Financial stress can happen to anyone – even those who manage their money well.
If you can reduce your money worries, you’ll be able to relax and focus knowing you have a plan that can help you handle your financial situation.
6 tips for coping with financial stress:
Don’t try to ignore it
Often the way people deal with stress is to try and put it out of their minds.
But ignoring it isn’t going to make it go away.
Stress can be managed when we are willing to accept our situation and commit to taking the steps necessary to get back in control.
If left unmanaged, stress can compound and cause lasting impact on our health, mental and emotional wellbeing.
Take back control
Often feelings of stress occur when we feel like we are not in control of a situation.
So to reduce stress, take back control of your situation by determining what you can change.
Financial stress is usually caused by an income or a spending issue or a combo of the two.
So take a look at both of these areas of your finances and see where you can make changes to improve your situation and reduce stress.
Focus on the Positive
Often what compounds financial stress is a feeling of hopelessness.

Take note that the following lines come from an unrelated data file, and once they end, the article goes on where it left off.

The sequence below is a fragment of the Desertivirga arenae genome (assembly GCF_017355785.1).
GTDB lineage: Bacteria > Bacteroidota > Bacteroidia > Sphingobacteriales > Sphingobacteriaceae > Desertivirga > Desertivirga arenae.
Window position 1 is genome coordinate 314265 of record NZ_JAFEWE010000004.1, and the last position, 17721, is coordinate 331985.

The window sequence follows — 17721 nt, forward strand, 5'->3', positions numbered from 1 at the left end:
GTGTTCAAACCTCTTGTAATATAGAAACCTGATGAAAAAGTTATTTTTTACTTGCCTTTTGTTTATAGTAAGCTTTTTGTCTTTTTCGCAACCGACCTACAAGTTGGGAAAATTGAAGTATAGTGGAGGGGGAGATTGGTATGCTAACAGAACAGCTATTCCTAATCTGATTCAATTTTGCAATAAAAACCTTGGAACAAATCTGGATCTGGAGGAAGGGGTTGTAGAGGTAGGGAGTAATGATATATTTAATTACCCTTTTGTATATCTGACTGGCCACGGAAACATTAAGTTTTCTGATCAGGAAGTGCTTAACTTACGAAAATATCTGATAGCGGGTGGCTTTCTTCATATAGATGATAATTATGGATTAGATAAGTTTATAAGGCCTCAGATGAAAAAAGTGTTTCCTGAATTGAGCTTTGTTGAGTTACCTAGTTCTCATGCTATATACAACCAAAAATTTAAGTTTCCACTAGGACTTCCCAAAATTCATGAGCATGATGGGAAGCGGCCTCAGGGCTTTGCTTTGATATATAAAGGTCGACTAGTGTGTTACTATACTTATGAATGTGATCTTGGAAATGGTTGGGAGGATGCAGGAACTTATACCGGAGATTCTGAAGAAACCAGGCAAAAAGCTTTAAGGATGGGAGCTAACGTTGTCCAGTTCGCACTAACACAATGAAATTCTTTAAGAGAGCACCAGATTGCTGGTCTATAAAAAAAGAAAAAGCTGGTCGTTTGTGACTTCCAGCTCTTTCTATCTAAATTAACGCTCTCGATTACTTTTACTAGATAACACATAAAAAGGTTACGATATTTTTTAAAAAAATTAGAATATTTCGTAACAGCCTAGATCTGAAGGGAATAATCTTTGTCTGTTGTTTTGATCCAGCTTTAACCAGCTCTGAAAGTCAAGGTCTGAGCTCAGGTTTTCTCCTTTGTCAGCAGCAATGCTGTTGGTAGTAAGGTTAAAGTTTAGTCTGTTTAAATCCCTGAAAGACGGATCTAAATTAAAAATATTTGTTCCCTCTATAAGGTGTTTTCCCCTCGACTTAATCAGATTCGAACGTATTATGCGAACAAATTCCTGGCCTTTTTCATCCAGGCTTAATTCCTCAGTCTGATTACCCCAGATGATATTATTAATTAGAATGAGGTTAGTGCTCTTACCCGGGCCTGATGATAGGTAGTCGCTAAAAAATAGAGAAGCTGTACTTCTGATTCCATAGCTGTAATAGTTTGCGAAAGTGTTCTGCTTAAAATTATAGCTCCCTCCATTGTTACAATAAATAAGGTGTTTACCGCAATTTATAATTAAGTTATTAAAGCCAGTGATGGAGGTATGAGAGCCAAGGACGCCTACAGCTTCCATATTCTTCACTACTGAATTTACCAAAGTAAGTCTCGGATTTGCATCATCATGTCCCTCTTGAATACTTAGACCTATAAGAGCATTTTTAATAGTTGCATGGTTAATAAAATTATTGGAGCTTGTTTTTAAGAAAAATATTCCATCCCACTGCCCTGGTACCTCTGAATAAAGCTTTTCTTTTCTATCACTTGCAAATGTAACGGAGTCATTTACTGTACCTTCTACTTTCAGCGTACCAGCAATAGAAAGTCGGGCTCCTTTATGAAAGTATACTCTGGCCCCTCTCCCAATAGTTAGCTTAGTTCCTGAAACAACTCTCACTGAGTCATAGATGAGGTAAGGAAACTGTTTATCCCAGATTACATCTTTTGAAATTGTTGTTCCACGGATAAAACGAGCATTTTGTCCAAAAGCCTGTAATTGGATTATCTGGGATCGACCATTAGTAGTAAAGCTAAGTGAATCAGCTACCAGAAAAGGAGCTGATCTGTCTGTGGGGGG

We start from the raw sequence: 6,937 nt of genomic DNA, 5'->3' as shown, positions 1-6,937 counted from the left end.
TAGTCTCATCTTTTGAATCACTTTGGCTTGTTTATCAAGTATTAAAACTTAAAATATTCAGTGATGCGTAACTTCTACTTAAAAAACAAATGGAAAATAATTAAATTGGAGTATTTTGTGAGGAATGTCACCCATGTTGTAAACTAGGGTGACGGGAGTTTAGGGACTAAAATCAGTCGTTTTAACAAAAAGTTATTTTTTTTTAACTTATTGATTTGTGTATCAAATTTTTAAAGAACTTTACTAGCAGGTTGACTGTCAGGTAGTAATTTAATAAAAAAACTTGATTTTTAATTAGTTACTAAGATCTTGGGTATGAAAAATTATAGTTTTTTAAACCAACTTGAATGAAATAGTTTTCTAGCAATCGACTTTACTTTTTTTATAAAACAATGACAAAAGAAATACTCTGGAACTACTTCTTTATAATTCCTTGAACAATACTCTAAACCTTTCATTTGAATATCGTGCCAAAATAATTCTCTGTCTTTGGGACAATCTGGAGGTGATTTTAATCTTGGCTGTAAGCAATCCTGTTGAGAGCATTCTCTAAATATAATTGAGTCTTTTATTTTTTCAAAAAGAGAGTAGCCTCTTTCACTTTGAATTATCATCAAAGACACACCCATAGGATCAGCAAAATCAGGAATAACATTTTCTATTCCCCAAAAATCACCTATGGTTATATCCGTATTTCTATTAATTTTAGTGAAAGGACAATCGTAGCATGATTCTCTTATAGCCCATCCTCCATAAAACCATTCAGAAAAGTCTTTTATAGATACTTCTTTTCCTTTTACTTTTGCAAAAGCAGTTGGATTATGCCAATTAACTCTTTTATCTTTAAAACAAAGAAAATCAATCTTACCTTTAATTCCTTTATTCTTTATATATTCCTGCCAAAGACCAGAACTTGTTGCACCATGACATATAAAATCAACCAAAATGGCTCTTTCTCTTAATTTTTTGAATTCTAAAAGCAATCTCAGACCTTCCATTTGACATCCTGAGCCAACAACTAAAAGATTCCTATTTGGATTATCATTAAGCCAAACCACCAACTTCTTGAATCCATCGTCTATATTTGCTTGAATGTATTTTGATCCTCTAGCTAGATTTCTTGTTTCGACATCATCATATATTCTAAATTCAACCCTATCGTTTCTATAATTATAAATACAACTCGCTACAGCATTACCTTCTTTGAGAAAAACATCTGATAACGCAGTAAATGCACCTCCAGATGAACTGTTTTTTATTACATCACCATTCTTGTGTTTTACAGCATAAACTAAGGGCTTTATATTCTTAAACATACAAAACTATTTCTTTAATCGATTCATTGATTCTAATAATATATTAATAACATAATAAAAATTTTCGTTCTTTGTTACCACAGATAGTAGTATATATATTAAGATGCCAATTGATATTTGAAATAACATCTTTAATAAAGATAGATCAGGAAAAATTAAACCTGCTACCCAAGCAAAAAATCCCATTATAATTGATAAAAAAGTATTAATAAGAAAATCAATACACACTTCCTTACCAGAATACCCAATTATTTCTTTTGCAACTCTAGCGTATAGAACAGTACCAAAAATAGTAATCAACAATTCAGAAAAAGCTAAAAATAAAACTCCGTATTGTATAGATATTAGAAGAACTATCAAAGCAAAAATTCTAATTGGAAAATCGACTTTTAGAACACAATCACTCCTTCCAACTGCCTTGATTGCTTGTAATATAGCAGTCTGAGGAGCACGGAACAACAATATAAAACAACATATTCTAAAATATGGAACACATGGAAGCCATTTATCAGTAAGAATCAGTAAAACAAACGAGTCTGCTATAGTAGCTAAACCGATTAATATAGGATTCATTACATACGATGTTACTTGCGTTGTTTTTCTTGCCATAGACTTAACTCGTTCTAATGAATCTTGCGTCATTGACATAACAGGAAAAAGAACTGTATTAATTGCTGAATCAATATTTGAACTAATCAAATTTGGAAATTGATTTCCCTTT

But by focussing on the positive in your life it can make a big difference in the amount of stress that you feel.
Take a stocktake of all the things in your life that you are grateful for and consider tracking and rewarding your progress towards your financial goals.
Regular exercise and self-care can reduce your overall stress and enable you to better focus on your problems, which in turn will help you find a solution.
When you look after yourself, you’re more likely to feel empowered and positive about making changes to your financial situation.
Problems are much easier to face if you’re not worried and afraid all the time.
Don’t fall for debt rip-offs
If you’re in debt, be careful choosing who you get to help you.
Type “debt help” into google and you’re likely to be overwhelmed by offers from debt management firms such as credit repair companies, debt negotiators and debt agreement agencies all promising to fix your debt problem and heal your broken wallet.
But be aware of the strings attached. This clever video created by the National Debt Helpline takes a look at “debt dating”.
There are many great tools and resources on offer to help you if you feel overwhelmed or financially stressed.
ASIC Money Smart: provides a range of helpful information on how to talk about your money situation, create a budget or find the right support.
National Debt Helpline: a not-for-profit service that helps people tackle their debt problems. Fact sheets, tips and access to financial counsellors.
Financial Counselling Australia: the peak body for financial counsellors in Australia offers a free financial counselling phone line and resources to find a counsellor in your local area.